With all the “crazy” going on, it’s pretty easy to get scared. According to endsexualviolencect.org, “one in four women and one in six men will be sexually assaulted in their lifetime.” While 25% of women and roughly 17% of men doesn’t seem like that much when presented with just percentages, it’s actually a lot. If one applies these statistics to the roughly 7 billion people on the planet, one could predict from those figures that 875,000,000 women and 595,000,000 men will be sexually assaulted in their lifetimes. Furthermore, these figures don’t include all kinds of violence, sexual or otherwise, that occur in the world. A terrifying number of people will be affected by violence in their lives. And becuase of figures like these, it’s easy to see why people might want to learn how to protect themselves.
One of Pioneer’s new auto shop teachers Kenneth Lewis, also teaches a self-defense class through Rec and Ed. According to Lewis the class has been around for quite some time and since it’s start, “the whole point [of the class has been] to give people a safe place to go so that they can learn how to protect themselves; especially with all the crazy that’s going on,” said Lewis.
Many students are concerned about the rate of violence in our country and want to take action. Ayla Hoerman, a Pioneer Junior, is taking the self defense class that Lewis teaches. “I think it’s important to know how to protect yourself,” she said.
According to Hoerman, being able to protect oneself is important. “It’s important for everyone to know how to defend themselves in an emergency,” she said, “otherwise they risk a lot of different injuries, including death, in some instances.”
And, according to Hoerman, this can be extremely important for girls especially. “ I feel like it’s especially important as a girl because girls tend to be targeted a little more by stronger people,” she said.
And Hoerman’s not wrong. According to The United States Bureau of Justice, 551,590 women were victims of violent crime in 2009 and 101,050 men were vicitms of violent crime in that same year. This means that about five times as many women were affected by violent crime in 2009 than men just in the United States alone.
But that being said, everyone should know how to defend themselves. “It’s not only girls that get robbed or sexually assaulted,” she said, “everyone should take a self defense class even if they never end up in those situations.”
In addition to the benefit of being able to defend herself, Hoerman’s taking the class for the activity and the ability to outlet stress too. “I…thought that the class would be a nice way to add a little more active time in my week,” she said, “it was also a place where I was able to take my mind off of all of my stressors and focus my energy.”
According to the American Anxiety and Depression Association (AADA), 14% of people use exercise to cope with stress, which was about the same percentage of people who eat (14%), sleep(17%), or watch movies or TV(14%) to cope with stress. In this way, exercise does help people cope with stress.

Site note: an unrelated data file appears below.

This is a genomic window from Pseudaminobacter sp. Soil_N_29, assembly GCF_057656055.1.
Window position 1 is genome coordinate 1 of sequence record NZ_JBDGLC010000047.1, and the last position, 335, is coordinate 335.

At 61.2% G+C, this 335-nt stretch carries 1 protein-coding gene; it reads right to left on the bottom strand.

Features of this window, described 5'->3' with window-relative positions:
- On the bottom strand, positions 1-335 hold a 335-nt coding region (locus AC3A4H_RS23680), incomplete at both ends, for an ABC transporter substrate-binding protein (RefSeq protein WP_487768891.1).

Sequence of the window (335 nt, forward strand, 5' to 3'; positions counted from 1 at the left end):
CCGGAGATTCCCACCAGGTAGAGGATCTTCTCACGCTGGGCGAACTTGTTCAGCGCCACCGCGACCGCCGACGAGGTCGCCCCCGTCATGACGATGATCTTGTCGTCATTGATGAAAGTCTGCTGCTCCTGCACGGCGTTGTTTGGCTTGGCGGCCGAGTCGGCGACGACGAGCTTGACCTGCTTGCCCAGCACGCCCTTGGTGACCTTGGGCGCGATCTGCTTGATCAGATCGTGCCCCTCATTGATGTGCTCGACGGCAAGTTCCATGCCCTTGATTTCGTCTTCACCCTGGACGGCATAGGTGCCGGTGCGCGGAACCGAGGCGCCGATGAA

Another reason one might take a class like this is for the enjoyment and making friends. Pioneer Junior, Annika Hockmann, said she’s taking the class for this reason. “I started taking the self defense class because I thought it would be fun,” she said. Although, this is not an AAPS class, it is a class that one can sign up for through Rec and Ed. The class is open to anyone, but it costs money to take.
Despite the serious material the class covers, it is a positive environment. According to the students, no matter why they started taking the class, they had a great time taking it. “I had a lot of fun! The people, both the instructors and other participants were great. We laughed and learned a lot. I believe it was definitely worth it,” said Hockmann.
The class isn’t just fun, but also effective in teaching defense, and increasing general awareness. “We’ve had numerous stories of people that have been able to protect themselves with the stuff that we’ve had in class,” Lewis said. He went on to give an example of a former self-defense student who found a stranger in the back of her car and called the police. In this example, the woman had found the man because she had walked around and checked the car like she had been taught to do in the self-defense class. What she had learned in the class might have saved her life, or saved her from serious injury, depending on the stranger’s intentions.
Thankfully, according to Lewis, most of the stories he hears aren’t as startling, but are similarly about stopping bad situations before they happen. “The majority of [the stories] are ‘hey I found a situation before it happened,’ and that’s the whole goal, is to stop it before it happens,” he said.
And the students taking the class are just generally more aware, which is extremely important to Lewis. “The biggest thing is be aware. And that’s the biggest thing to today that I feel that were lacking, especially today as kids start to get older because, even here at the school, I see so many students walking around with both headphones in their ear, even in class,” he said. “So my biggest thing is don’t cut off any of your senses.”
Despite the many reasons that students like Hockmann and Hoerman might chose to take a self defense class, they eventually learned to defend themselves and have fun doing it. And because they can defend against the “crazy”, it might not seem so “crazy” anymore.